The Sydney city map was the first foray into a people-centered design strategy

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The developers took advantage of the slight regulation with generous space and little sense for a comprehensive renovation with the exception of Australia Square. But on the outskirts of town in The Rocks and Woolloomooloo, brooding mega-renewal plans by the state government have been envisaged to the dismay of the population.

A closed meeting of the planning institute in May 1967 was painfully aware that the planning had been perceived as “conservative, cautious and finite” rather than “liberal, imaginative and continuous”.

Councilors Leo Port and Andrew Briger with a plan for the planned pedestrian walkway for Martin Place in November 1972.Credit:Fairfax media

Things turned for the better when the Civic Reform Association won a council majority in late 1969 to replace an enthusiastic triumvirate of development-friendly government-appointed commissioners in a new plan that summed up Sydney’s problems in JK Galbraith’s words: “private prosperity and public misery.”

Councilors Andrew Briger and Leo Port pushed the idea of ​​strategy forward. By March 1970, the new council had more than 20 submissions to conduct the $ 100,000 study, a sizable sum for an urban planning project. The successful consortium, led by Urban Systems Corporation (USC), was led by George Clarke.

Clarke (1932-2005) had positioned himself cleverly to take on the task. Hugh Stretton described him as one of those archetypal architect-planners who “saw planning primarily as a form of social reform”.

Charismatic, eloquent and self-proclaimed “urbanist”, George Clarke was the architect of the strategic plan.

Charismatic, eloquent and self-proclaimed “urbanist”, George Clarke was the architect of the strategic plan.Credit:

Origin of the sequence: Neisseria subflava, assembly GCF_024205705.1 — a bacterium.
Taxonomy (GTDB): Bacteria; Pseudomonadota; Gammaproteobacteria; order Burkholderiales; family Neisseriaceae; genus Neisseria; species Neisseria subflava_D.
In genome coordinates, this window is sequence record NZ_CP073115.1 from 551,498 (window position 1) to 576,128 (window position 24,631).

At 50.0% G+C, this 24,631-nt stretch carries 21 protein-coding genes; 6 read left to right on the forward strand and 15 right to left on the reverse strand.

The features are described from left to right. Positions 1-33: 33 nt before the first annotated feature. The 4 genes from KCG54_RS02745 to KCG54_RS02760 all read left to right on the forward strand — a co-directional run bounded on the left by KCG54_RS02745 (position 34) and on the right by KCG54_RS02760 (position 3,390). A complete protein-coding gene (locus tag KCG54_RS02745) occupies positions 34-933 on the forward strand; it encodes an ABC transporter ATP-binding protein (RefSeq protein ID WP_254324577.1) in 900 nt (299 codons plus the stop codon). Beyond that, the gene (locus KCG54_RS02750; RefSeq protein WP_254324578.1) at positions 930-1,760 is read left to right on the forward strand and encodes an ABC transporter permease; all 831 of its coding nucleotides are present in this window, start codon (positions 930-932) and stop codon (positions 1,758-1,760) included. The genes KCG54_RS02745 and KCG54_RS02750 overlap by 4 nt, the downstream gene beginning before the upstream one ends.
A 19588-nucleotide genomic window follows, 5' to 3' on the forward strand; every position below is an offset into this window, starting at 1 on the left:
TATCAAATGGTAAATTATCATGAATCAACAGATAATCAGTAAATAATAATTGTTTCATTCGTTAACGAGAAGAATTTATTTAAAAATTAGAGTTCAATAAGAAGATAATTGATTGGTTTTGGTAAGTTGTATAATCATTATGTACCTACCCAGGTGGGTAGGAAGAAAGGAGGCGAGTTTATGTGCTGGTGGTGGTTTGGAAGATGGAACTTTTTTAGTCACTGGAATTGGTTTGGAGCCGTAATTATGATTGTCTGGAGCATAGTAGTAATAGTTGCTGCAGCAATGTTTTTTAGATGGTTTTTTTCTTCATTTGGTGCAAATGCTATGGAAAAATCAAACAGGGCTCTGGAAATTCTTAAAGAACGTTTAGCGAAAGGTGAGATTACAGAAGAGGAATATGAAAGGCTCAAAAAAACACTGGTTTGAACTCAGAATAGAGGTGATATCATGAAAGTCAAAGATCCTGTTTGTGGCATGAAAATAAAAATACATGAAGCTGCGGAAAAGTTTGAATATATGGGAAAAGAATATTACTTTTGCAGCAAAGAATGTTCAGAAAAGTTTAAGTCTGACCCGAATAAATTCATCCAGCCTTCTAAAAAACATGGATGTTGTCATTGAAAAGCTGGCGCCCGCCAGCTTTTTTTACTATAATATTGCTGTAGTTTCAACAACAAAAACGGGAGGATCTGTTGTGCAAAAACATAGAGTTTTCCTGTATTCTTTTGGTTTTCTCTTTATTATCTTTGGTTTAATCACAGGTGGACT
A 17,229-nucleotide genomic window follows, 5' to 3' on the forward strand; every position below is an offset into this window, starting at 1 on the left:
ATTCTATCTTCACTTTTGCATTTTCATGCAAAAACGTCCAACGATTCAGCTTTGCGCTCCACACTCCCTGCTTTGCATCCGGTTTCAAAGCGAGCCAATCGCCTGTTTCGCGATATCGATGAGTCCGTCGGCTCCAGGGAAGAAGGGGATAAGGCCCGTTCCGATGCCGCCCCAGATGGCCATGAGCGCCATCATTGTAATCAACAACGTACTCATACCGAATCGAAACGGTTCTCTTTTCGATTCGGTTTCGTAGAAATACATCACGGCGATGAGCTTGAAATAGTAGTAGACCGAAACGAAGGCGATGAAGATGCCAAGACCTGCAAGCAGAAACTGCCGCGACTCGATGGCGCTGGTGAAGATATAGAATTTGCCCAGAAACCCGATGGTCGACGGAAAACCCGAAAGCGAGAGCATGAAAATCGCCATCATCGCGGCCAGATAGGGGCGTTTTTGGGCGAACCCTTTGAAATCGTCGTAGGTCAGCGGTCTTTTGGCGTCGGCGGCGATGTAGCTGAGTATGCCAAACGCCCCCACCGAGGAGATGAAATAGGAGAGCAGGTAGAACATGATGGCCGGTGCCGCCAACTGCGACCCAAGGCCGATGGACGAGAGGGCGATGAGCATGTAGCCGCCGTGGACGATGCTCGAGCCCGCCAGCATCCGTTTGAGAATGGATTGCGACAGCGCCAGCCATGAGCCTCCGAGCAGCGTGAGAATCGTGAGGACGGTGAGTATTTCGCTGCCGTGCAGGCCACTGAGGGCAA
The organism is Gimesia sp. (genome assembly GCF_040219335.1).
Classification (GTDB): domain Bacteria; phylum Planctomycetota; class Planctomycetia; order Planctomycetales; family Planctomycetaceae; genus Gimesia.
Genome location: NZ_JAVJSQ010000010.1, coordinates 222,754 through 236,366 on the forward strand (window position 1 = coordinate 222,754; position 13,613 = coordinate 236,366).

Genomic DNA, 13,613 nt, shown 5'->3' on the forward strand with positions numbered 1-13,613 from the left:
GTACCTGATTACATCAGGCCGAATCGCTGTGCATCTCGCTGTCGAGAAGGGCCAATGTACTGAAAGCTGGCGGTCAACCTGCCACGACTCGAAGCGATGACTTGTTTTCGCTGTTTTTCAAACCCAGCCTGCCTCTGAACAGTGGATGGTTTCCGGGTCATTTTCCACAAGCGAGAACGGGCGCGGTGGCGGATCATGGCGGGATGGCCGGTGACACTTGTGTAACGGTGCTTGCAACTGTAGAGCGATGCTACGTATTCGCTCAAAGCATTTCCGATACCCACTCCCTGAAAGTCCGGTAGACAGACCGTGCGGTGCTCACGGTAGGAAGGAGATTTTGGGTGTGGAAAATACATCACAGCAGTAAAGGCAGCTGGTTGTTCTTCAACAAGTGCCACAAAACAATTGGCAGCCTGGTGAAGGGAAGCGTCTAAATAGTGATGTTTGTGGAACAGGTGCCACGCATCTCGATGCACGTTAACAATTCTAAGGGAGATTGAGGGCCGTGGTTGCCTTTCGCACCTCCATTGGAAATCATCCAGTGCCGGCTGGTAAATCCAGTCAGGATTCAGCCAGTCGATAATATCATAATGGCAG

Charismatic, eloquent and self-proclaimed “urbanist”, as his Paddington plaque proclaims, Clarke had worked and studied in the USA with mentors such as Lewis Mumford and Kevin Lynch. He returned to Sydney with a strong understanding of urban renewal, conservation, community planning and Lynch’s emphasis on the “image of the city”. In addition to being the first major design bureau established in post-war Sydney, USC was the first integrated company to encompass planning, design, architecture, transportation and research.

Clarke, along with architects McConnel Smith and Johnson and business consultants WD Scott, put a large cast together to prepare the plan. A total of 39 other specialists form the team, including specialists from abroad who form an impressive range of interdisciplinary know-how. Many would later shape Sydney individually into the 21st century.

In the process of gathering information, hundreds of stakeholders, including trade unions, churches, charities, corporations and government departments, were invited to contribute. Many are “amazed” when you speak to them, but people “are overflowing with ideas”. This experiment in community counseling, even if it was rudimentary, was a new method for the time.

Under each of its four main objectives there were four thematic policy areas, which in turn gave rise to more than 80 priorities for action. The city was divided into five different districts (Central Backbone, East, Southeast, Pyrmont, and University), creating more than 30 planning districts. This was Clarke’s answer to the complexity of the city as an urban system.

Five main control levers have been identified: reasserting the city as the domain of the council; Decreasing land use requirements by builders to encourage taller buildings to provide urban amenities; Develop a number of detailed “Action Plans” for key districts and projects; with a view to a three-year review cycle; and modernization of urban planning management.